That turned out not to be the case when McKenzie's first actual draft selection was Utah offensive lineman Tony Bergstrom.
The Raider Nation has been clamoring for a Carlisle replacement for years and finally got it when Mike Brisiel was signed. Carlisle was then released only to re-sign days later to play left guard.
Carlisle will now have to compete for the starting job with Bergstrom and the rookie could have the inside track.
The reviews of Carlisle's play have not been favorable over the last few years and the Raiders are switching back to the zone-blocking scheme that relies heavily on the guards.
Given the team's lack of depth on the offensive line and the new scheme, it only made sense to draft a guard that can potentially start and can also back up several positions.
Bergstrom is experienced in the zone scheme and does a good job pulling and getting to the second level, which are both necessities of the zone-blocking scheme.
It isn't a sexy pick and Bergstrom might never be dominant, but he should beat out Carlisle and become a solid member of an up-and-coming young offensive line in Oakland.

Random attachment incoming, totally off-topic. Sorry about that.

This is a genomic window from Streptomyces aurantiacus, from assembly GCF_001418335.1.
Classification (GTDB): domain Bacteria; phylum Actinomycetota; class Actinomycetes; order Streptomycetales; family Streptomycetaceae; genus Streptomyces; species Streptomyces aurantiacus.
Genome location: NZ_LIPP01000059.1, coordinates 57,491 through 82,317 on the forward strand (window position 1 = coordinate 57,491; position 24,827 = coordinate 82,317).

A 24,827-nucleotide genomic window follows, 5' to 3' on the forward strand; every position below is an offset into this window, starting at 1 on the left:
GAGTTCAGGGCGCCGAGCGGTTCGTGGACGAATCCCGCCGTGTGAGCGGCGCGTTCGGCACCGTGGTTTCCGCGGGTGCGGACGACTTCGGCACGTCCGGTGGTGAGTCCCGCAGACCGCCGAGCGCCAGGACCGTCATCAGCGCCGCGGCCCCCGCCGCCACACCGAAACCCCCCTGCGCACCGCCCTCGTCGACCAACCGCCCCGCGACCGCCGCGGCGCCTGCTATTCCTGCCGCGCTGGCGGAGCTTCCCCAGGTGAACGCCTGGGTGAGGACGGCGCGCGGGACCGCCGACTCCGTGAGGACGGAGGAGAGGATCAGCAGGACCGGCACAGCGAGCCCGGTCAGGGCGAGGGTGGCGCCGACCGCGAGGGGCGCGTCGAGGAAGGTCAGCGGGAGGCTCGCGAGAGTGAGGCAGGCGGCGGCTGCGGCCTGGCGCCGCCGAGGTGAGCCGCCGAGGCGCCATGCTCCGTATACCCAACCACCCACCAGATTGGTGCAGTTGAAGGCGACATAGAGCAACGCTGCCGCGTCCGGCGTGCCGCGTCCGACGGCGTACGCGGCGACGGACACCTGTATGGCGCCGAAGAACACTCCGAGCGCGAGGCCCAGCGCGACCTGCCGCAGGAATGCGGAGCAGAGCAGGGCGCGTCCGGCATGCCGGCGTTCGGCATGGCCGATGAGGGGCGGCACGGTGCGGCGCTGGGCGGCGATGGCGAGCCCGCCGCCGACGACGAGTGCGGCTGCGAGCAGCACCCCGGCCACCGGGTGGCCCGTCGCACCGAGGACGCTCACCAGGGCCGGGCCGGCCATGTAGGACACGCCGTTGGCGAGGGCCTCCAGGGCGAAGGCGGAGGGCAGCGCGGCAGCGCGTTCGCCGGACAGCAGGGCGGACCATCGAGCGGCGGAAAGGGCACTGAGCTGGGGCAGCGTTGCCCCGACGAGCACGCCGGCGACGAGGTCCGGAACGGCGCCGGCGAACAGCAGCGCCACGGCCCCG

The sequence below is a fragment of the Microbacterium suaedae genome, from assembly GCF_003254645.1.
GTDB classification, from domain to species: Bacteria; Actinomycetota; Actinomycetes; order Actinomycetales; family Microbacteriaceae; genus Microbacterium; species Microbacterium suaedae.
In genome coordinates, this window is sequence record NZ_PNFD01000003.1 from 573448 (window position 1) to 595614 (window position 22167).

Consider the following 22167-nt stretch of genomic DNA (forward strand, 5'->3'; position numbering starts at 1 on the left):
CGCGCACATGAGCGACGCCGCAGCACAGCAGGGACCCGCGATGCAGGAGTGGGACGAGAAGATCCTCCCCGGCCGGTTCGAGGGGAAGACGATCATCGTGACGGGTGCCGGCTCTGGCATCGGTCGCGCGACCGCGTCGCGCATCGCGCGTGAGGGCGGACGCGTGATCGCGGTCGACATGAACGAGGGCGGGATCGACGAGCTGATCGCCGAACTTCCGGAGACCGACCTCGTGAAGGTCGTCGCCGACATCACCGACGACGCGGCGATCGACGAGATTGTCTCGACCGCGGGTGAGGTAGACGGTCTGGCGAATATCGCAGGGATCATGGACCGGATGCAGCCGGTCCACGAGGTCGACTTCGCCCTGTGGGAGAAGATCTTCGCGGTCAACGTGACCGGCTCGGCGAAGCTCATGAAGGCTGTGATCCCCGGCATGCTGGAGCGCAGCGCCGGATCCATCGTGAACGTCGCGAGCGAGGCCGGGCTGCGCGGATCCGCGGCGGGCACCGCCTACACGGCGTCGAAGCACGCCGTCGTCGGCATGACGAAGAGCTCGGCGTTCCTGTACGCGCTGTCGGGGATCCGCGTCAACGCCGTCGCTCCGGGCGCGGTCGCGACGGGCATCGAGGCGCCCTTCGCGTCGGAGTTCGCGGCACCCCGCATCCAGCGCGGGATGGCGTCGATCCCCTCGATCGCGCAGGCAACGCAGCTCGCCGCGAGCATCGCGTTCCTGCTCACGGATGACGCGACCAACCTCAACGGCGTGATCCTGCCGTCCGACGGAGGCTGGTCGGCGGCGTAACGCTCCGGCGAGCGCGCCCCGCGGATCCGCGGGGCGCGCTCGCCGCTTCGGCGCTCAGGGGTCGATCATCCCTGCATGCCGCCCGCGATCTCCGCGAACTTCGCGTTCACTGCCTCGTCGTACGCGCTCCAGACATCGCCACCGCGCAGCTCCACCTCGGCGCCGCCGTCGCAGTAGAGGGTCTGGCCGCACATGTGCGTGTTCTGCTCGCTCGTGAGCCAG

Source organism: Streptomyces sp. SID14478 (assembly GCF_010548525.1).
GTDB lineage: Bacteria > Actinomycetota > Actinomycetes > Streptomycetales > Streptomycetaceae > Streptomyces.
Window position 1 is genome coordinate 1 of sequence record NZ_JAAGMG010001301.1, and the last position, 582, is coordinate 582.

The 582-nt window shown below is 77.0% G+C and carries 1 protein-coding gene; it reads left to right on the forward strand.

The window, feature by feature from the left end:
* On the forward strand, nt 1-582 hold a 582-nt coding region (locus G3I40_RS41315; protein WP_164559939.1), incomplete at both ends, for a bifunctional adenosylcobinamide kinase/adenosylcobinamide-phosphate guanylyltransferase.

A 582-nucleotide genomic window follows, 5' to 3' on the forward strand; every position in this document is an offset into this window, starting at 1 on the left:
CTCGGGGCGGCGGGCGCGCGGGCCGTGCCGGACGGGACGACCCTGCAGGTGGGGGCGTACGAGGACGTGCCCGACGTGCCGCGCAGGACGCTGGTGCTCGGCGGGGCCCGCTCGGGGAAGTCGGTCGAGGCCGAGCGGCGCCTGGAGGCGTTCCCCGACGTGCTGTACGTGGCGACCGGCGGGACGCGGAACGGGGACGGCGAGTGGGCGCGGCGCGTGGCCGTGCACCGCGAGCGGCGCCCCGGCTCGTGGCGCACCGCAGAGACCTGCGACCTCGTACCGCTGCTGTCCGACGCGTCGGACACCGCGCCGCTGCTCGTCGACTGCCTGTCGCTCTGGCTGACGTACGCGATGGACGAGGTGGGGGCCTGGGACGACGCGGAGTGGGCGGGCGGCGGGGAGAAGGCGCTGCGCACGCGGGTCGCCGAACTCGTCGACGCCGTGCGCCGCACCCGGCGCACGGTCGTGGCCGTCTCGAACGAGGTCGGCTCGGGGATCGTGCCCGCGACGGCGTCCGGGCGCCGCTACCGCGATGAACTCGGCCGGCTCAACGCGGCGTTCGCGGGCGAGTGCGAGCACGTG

McKenzie had to make the wise decision and release Kamerion Wimbley, but that left the team without much of an outside pass rush. Additionally, the Raiders lack depth at the linebacker position and needed to add a player or two.
Enter Miles Burris and his 78 tackles, eight sacks and 19.5 tackles for loss in 2011 at San Diego State.
Burris can play inside or outside linebacker and has a nose for the football. He's athletic and strong with a relentless motor.
In addition to immediately becoming a pass-rush specialist, Burris will thrive on special teams.
Burris wasn't asked to drop into coverage in college; to become an every-down linebacker, he will need to develop in that area. Burris will also need to develop his pass-rushing arsenal, as he relied mostly on his speed and the bull rush in college.
Exactly the type of player the Raiders needed as a depth linebacker.
The Raiders traded back 10 spots in the fifth round and selected Penn State defensive end Jack Crawford.
This was the first of several surprises of McKenzie's first draft. Crawford is a size prospect at defensive end that is raw and needs some coaching to maximize his ability.
Crawford doesn't fill any immediate role on the team and was the first pick that indicated McKenzie was drafting the best player available.
If Crawford develops down the line, this pick will be worth it, but in the short-term the pick doesn't help.
The Raiders rotation of ends will make it difficult for Crawford to see action unless there are a couple injuries.
Overall, McKenzie drafted Crawford for what he might eventually become. Not every pick has to have a role and it is certainly necessary to take a chance on a player that could eventually become a starter.
The Raiders have a nice group of young receivers and will add Arizona receiver Juron Criner to the mix.